The recent passing of President George H.W. Bush less than eight months after the passing of his wife serves as a good example of what some in Colorado believe to be "broken-heart" syndrome, in which loving spouses die within quick succession of one another. While "broken-heart" syndrome may seem to some to be a mere romantic fancy, there are very real estate planning issues that will arise when only a brief period of time passes between two spouses' deaths. This is particularly true when it comes to beneficiary designations.
For example, when one spouse dies, does the estate pass directly to the surviving spouse, and then to the next generation of beneficiaries when the surviving spouse dies? Or, when one spouse dies, does their estate pass not to the surviving spouse, but to their next generation of beneficiaries instead? An estate plan should clearly address these details, perhaps in a will or trust.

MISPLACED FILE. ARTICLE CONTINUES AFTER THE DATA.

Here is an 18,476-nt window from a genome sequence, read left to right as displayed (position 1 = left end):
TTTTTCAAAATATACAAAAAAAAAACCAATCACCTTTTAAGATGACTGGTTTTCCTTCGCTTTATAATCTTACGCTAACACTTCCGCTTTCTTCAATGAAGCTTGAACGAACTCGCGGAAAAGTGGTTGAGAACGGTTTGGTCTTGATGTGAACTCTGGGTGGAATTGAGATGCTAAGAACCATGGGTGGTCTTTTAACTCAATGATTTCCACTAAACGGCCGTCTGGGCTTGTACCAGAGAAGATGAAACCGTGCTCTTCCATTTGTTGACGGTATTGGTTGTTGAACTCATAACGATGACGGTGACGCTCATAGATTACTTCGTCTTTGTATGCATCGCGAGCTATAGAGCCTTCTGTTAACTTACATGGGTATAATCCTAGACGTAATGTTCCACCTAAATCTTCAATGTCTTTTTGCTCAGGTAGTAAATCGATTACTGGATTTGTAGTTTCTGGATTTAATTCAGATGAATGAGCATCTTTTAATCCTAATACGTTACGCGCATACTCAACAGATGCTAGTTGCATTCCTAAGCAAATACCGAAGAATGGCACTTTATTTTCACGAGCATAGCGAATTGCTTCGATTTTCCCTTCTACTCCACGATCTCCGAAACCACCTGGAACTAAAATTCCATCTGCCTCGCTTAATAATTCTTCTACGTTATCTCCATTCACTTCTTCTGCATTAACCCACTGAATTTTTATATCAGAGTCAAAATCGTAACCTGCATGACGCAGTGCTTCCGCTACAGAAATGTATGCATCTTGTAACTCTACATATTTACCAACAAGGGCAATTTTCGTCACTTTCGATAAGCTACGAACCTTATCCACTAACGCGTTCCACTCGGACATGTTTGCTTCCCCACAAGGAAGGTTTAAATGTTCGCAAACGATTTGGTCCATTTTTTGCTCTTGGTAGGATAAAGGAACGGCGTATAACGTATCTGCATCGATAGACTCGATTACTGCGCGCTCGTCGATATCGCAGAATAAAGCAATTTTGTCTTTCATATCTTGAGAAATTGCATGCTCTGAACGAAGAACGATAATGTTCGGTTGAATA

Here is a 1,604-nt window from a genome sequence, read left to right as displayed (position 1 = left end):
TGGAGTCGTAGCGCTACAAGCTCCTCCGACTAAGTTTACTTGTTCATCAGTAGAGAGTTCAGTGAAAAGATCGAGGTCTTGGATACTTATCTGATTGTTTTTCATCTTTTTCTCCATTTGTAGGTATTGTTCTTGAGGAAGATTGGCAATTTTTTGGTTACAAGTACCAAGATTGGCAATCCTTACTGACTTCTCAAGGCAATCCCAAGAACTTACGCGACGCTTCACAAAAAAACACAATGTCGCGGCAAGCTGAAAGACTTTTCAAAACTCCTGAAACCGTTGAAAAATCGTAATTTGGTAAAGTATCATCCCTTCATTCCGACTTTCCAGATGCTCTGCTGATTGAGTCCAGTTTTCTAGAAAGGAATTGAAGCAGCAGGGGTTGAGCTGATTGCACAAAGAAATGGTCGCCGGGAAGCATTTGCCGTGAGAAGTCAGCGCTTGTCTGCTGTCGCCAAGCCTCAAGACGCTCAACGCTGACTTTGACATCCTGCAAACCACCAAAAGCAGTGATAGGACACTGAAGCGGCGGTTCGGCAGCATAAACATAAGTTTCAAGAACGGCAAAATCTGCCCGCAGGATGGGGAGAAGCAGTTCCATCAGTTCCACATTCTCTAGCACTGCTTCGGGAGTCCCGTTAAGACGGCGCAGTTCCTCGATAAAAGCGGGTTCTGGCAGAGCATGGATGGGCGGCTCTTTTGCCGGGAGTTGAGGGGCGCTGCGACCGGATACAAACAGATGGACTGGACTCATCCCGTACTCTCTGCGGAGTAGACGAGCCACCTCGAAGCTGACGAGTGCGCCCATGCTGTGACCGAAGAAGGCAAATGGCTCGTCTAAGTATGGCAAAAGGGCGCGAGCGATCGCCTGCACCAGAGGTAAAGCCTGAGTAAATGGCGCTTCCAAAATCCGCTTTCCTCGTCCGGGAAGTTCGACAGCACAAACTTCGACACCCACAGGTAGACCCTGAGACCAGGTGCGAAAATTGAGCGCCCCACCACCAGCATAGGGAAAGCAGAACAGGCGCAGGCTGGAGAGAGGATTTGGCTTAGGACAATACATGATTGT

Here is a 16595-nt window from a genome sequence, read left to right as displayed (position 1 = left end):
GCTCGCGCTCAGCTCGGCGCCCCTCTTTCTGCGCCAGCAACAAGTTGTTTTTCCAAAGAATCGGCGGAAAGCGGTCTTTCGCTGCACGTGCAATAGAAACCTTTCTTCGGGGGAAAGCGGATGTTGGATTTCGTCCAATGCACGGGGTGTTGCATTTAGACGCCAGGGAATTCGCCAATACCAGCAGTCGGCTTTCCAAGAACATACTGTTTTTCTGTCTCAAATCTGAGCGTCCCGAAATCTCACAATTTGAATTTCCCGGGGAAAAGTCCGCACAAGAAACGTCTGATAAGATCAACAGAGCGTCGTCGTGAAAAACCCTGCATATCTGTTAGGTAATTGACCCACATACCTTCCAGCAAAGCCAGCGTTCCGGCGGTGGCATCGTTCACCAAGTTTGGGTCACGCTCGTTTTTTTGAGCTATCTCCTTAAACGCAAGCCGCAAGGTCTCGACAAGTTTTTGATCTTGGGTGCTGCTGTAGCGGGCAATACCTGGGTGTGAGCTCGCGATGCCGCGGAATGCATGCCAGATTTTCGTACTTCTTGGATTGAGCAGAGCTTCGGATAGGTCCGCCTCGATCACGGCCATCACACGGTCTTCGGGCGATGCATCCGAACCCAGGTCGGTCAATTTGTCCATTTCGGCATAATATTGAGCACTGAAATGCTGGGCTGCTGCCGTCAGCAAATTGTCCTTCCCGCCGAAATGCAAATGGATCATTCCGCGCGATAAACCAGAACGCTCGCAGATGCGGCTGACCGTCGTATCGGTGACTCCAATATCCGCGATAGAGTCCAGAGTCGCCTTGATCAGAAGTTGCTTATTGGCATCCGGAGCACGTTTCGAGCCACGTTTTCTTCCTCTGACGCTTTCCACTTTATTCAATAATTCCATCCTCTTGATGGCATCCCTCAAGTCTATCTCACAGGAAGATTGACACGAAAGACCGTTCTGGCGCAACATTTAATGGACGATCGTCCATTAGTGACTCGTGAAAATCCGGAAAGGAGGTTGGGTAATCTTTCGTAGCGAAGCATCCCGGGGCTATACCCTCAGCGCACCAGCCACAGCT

In addition, certain assets, such as a retirement account have a beneficiary designation. Oftentimes the account holder names their spouse as the primary beneficiary and their children as contingent beneficiaries. However, if the account holder dies and their spouse dies shortly after, the second spouse may not have had a chance to roll their partner's accounts into their own. If this happens, it could lead to a situation in which the account will be deemed to have no beneficiary, and it will become part of the probated estate, which is likely not what the account holder would have wanted.
So, while "broken-heart" syndrome may seem romantic, there are real consequences with regards to estate planning when spouses die quickly within one another. Being prepared with a will or trust, and quickly rolling over accounts when one spouse dies, can help families avoid such complications during a difficult time in their lives.